Novel Decomposition and Active-Set Techniques Enabling Scalable Computational Frameworks for Large-Scale Nonlinear Optimization Problems

Project: Research project

Project Details


In many real-life situations, decisions have to be made in the absence of perfect information, either due to the lack of reliable data or due to unforeseen events. Many practical algorithms in the domain of stochastic optimization address this situation by considering a large number of potential scenarios in problem formulations. This results in instances that are too large to be solved directly and that have to be tackled with decomposition methods.
The investigator proposes to create novel decomposition frameworks for nonconvex continuous optimization problems, together with theory, algorithms, and software, that do not require strong modeling assumptions such as linearity, that are scalable from multi-core to high-performance computing environments, and that are more flexible than existing methods. The proposed methodology is fundamentally different from existing approaches. Its master problems integrate the nonlinear responses of the subproblems directly, instead of building an approximation over time. This makes it possible to utilize reliable and existing nonlinear optimization software and to achieve fast local convergence rates.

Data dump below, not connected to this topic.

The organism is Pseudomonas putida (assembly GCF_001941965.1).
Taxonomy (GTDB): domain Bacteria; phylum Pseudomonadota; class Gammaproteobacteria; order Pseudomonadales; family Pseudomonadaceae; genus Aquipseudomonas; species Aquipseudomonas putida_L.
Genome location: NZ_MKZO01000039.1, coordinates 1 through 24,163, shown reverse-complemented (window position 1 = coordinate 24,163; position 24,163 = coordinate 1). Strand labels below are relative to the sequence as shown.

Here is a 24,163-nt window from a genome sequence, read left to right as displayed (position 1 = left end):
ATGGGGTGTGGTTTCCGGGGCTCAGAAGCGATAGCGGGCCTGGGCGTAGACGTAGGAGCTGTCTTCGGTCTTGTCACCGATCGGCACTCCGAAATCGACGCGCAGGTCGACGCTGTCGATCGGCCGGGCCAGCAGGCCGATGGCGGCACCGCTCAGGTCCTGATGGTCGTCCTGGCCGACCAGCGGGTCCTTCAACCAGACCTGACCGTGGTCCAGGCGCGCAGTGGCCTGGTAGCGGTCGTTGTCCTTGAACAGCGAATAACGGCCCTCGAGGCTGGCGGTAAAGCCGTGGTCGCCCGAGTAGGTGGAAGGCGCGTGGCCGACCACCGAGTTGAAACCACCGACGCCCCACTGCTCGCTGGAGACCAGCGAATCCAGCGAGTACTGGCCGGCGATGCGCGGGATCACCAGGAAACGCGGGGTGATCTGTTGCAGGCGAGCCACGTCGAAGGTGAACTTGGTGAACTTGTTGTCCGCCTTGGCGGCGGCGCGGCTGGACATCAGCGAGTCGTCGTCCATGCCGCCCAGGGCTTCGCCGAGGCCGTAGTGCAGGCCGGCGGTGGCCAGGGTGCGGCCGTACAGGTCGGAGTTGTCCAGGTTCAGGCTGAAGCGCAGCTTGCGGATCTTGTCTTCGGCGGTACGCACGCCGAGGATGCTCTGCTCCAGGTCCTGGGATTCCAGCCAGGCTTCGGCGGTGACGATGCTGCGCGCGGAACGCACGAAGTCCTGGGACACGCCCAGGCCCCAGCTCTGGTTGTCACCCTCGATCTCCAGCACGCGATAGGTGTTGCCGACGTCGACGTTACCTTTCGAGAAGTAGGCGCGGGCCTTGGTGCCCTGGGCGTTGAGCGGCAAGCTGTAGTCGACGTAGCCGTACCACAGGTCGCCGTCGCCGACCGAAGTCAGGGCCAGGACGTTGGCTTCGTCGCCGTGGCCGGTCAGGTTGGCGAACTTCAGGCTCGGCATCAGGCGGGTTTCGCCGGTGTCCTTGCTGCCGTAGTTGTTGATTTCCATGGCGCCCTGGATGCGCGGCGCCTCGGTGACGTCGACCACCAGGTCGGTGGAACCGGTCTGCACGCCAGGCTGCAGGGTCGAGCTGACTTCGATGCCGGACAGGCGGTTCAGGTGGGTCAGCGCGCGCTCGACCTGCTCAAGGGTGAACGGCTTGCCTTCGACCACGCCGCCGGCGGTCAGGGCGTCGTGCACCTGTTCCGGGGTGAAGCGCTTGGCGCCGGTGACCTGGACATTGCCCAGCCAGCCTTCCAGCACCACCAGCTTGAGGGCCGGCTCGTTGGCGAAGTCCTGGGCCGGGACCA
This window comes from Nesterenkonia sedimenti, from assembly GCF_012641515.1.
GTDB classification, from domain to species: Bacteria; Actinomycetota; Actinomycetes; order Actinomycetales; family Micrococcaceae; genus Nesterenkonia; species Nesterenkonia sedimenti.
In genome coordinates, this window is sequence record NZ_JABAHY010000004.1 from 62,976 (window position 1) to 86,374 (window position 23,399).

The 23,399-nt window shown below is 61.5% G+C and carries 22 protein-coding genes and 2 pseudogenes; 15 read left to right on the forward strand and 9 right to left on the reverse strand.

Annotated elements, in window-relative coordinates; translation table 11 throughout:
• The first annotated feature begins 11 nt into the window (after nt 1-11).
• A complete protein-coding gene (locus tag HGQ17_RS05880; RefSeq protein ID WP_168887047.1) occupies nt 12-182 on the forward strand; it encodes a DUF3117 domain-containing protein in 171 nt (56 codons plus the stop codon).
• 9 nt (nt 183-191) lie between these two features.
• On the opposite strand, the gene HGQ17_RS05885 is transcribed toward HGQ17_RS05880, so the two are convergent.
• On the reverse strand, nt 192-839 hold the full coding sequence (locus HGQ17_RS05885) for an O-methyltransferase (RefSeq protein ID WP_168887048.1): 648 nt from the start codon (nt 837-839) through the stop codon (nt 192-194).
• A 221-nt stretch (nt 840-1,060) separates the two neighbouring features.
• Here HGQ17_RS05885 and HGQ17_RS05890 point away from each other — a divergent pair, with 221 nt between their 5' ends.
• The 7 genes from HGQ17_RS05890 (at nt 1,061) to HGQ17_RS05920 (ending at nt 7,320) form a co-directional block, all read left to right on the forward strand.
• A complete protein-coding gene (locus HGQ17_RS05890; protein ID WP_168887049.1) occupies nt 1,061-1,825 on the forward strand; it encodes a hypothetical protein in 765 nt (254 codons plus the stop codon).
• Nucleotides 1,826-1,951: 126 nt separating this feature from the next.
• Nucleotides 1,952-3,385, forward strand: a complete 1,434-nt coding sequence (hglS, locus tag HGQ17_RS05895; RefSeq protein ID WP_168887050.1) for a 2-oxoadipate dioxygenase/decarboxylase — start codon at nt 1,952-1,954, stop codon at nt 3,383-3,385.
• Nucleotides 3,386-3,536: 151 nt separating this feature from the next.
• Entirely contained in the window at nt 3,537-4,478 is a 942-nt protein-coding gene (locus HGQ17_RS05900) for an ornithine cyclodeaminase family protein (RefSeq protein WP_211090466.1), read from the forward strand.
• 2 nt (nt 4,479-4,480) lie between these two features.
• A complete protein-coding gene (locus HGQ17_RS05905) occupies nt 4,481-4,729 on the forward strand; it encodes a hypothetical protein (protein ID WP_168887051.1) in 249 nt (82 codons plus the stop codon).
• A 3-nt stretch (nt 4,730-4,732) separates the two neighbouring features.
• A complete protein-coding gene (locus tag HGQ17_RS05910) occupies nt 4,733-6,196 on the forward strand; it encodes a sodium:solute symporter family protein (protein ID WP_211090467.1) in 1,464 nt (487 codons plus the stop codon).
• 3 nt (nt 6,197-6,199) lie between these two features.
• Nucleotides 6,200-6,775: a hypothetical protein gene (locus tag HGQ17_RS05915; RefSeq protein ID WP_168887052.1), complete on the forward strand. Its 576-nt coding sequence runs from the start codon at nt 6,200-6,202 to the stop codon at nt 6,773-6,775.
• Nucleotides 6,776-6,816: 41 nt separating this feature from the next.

The fi�rst part of the research program focuses on partially separable problems. These arise, for
example, in the context of stochastic multi-stage problems or loosely connected networks. The key
ingredient is a smoothing technique that overcomes the predicament that the optimal subproblem
solutions are not differentiable functions of the master problem variables. Further challenges include the proper treatment of spurious degeneracy and the use of inexact subproblem solutions to speed up the convergence. The second part extends the methodology to stochastic continuous bi-level problems, a challenging problem class for which no practical scalable decomposition algorithms have been developed yet, even for the linear case. Throughout the project, the algorithms will be tested on realistic problems in power systems.
Effective start/end date9/1/208/31/23


  • National Science Foundation (DMS-2012410)


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